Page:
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COMPENSATING FOR WETLAND LOSSES UNDER THE CLEAN WATER ACT are scientifically defensible and sound. Based on the record of past poor performance, we assert that continued piecemeal revision efforts focused on technical or scientific details are not likely to make compensatory mitigation more effective. There is need to acknowledge the extent to which non-scientific, real-world complications plague current policies and practices. To prevent continued loss of wetlands under compensatory mitigation, decisive action must be taken by placing emphasis on improving compliance, generating desired acreage, and maintaining a true baseline. Based on design requirements, Morgan and Roberts (1999) found that 72% of the mitigation sites inspected were smaller than required. Morgan and Roberts (1999) also found that many sites were not constructed to topographic specifications, resulting in sites that could not attain appropriate hydrological requirements to create the intended results. Accordingly, the Corps/EPA Mitigation MOA (USACE/EPA 1990) recognizes that “[m]onitoring is an important aspect of mitigation, especially in areas of scientific uncertainty. Monitoring should be directed toward determining whether permit conditions are complied with and whether the purpose intended to be served by the conditions are actually achieved.” Thus, a mitigation site must be physically monitored to determine compliance with design standards as well as compliance with performance standards (whether the site exhibits a trend toward achieving the target wetland functions). MONITORING DURATION The literature and testimony provided to the committee indicate that monitoring periods commonly last between 3 and 5 years following mitigation site construction. However, for many created and restored systems, particularly those such as woody riparian systems that require long periods of time for plant establishment, a short-duration monitoring (3–5 years) might not be long enough to determine whether mitigation goals will be acheived (see Coyote Creek case study, Appendix B). The mitigation guidelines from the St. Paul District (Eggers 1992) recommend monitoring beyond 5 years if necessary. For forested wetlands, Morgan and Roberts (1999) recommend revising the monitoring period to a time frame that better reflects the time needed to achieve the desired outcomes. A 5-year monitoring window is a common permit requirement. For example, Tennessee, like most states, requires that most mitigation projects be monitored annually for 5 years (Morgan and Roberts 1999). This requirement is especially true of tree-dominated mitigation sites that may take 50 years or more to mature (Morgan and Roberts 1999).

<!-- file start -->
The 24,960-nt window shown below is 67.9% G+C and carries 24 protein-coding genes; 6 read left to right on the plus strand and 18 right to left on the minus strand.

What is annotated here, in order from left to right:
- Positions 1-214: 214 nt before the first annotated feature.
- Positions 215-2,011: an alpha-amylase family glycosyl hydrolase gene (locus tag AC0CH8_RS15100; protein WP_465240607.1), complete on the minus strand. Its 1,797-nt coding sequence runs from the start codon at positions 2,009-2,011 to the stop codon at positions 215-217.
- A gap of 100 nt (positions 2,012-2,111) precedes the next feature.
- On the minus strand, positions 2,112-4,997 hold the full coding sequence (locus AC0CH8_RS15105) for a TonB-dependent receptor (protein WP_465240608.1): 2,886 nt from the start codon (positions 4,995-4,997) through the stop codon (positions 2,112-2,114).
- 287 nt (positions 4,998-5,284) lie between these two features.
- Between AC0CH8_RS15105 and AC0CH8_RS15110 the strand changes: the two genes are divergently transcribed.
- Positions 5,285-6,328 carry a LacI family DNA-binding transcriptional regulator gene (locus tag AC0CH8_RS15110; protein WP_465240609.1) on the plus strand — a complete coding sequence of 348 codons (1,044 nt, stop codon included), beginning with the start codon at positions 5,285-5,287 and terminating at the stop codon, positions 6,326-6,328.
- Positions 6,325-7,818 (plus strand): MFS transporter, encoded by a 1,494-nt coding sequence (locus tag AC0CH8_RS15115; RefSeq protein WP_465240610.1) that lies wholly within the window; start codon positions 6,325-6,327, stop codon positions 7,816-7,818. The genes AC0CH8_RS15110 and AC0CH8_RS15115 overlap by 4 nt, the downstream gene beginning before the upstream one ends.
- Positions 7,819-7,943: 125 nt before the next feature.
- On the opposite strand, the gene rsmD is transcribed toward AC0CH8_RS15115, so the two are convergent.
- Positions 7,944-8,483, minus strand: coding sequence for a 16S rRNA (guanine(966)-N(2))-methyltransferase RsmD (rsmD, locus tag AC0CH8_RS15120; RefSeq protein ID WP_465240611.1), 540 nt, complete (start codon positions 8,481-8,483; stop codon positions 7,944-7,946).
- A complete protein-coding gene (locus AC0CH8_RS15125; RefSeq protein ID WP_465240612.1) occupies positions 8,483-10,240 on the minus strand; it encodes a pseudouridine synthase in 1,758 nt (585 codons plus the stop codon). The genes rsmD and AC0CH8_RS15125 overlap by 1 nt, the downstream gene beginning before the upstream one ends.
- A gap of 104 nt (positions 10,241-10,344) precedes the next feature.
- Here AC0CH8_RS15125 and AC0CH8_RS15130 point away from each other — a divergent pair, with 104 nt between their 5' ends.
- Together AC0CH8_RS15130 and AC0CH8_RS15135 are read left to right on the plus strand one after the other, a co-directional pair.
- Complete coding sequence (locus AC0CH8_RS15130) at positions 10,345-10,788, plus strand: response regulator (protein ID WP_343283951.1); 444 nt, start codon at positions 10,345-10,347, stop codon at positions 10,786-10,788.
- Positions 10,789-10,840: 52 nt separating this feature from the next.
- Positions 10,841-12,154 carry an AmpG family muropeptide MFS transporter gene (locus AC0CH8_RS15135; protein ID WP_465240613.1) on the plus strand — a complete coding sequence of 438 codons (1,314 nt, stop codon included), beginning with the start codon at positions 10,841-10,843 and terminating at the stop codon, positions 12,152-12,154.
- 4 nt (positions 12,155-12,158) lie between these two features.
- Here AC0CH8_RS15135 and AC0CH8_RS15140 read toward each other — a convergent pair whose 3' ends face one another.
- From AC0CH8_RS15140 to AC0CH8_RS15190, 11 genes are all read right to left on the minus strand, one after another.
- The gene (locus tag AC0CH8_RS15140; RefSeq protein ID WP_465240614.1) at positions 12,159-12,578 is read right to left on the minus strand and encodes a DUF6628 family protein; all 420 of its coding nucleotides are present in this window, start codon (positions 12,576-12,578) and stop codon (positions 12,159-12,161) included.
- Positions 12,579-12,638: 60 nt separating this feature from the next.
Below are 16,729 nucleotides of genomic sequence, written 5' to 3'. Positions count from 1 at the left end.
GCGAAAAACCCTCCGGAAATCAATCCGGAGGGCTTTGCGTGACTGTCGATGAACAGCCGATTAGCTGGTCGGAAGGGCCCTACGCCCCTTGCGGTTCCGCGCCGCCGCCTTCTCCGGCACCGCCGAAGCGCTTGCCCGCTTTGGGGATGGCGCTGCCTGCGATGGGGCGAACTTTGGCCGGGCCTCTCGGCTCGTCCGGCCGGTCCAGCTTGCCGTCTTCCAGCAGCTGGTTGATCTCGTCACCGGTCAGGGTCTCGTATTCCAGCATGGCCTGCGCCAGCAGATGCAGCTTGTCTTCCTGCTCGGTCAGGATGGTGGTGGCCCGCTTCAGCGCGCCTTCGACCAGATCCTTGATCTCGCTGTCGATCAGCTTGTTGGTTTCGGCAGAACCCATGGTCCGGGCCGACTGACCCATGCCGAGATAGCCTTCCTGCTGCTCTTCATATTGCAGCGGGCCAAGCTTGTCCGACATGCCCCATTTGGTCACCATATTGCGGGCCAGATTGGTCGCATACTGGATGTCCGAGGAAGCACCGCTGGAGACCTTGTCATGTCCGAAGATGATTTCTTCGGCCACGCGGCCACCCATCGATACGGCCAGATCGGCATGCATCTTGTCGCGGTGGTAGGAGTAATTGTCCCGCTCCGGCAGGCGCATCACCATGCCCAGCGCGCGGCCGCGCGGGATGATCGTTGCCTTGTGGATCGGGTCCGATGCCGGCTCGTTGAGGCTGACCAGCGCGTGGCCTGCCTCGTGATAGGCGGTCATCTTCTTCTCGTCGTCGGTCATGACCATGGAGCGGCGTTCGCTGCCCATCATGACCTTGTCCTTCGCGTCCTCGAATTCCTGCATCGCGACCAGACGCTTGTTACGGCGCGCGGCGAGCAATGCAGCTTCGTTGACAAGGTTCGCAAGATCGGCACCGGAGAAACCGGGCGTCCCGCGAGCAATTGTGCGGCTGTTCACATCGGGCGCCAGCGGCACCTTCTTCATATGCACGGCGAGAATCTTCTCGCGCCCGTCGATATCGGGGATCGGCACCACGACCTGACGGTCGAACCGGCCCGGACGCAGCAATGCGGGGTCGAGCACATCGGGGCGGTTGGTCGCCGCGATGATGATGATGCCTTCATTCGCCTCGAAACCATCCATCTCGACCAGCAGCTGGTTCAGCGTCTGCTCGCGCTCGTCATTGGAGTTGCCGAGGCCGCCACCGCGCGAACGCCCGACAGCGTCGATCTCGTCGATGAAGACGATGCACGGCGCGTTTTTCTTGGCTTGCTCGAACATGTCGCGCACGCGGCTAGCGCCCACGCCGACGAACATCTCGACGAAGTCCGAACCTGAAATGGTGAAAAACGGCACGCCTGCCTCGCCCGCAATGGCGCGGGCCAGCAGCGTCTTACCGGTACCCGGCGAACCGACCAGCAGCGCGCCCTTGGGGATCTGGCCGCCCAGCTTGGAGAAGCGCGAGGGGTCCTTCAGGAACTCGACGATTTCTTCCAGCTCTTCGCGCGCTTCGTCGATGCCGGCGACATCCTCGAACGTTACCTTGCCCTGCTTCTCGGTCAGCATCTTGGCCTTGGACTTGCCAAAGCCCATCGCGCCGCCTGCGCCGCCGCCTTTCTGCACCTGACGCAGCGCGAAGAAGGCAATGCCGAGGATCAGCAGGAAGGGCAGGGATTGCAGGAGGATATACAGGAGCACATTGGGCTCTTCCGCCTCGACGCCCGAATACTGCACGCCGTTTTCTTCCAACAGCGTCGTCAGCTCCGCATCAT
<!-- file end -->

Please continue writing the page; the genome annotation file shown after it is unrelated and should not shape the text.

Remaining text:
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COMPENSATING FOR WETLAND LOSSES UNDER THE CLEAN WATER ACT Obviously, the specific needs and performance requirements of a particular mitigation site will influence monitoring frequency and duration. THE COMPLIANCE RECORD In the mid-1980s, some scientists involved in wetland restoration and creation believed that mitigation was effective (Harvey and Josselyn 1986). Others emphasized a need for more research, enforcement, and monitoring (Kusler and Groman 1986; Race 1986). Since then, follow-up studies of compensatory restoration and creation projects have identified significant shortcomings with respect to the functioning of mitigation sites (see Chapter 2). Shortcomings are evident in every region of the country. The discussion focuses on plant communities, because that is what is most commonly monitored. The committee notes, however, that while vegetation may be easily measured, it is a poor indicator of function (Reinartz and Warne 1993). One of the most comprehensive investigations involved a review of 61 permits for 128 projects in six counties around Chicago, Illinois (Gallihugh and Rogner 1998). That study found that 17% of the wetland vegetation proposed was established, and an additional 22% had established wetlands but with vegetation other than that proposed. Fifty-two percent of the wetlands had excessive or unplanned open water, and 9% had insufficient hydrology. The wetland area lost was 117 hectares (ha) and the approved wetland mitigation amounted to 144 ha. So, in theory, there was a mitigation ratio of 1.2:1, resulting in a net gain of 27 ha. In actuality, the study found that 29 ha were not established and at least 99 ha were found to have unsatisfactory hydrology (too wet or too dry). In a smaller sampling, Wilson and Mitsch (1996) evaluated five wetland projects in detail to estimate their ecological and legal outcomes (legal compliance was determined by the authors in consultation with the regulators). Only two of the five mitigation cases showed the mitigation projects were in full legal compliance, but four of the five were on a trajectory toward legal compliance with permit requirements (Table 6–8). Overall, 24.4 ha of wetlands were lost, and about 16 ha were actually created or restored. Because of the failure of one large site, only 38% of the desired wetland area was established at the time of their study. For the four wetlands that were compliant, there was an overall mitigation ratio of 1.4:1. Evaluations of ecological equivalency between mitigation sites and reference sites are rarely conducted as part of a programmatic review. Kentula et al. (1992b) found that 65% of the permits that they surveyed in Oregon and Washington required a functional assessment, but these assessments lacked detail. A salt marsh creation project in southern Califor-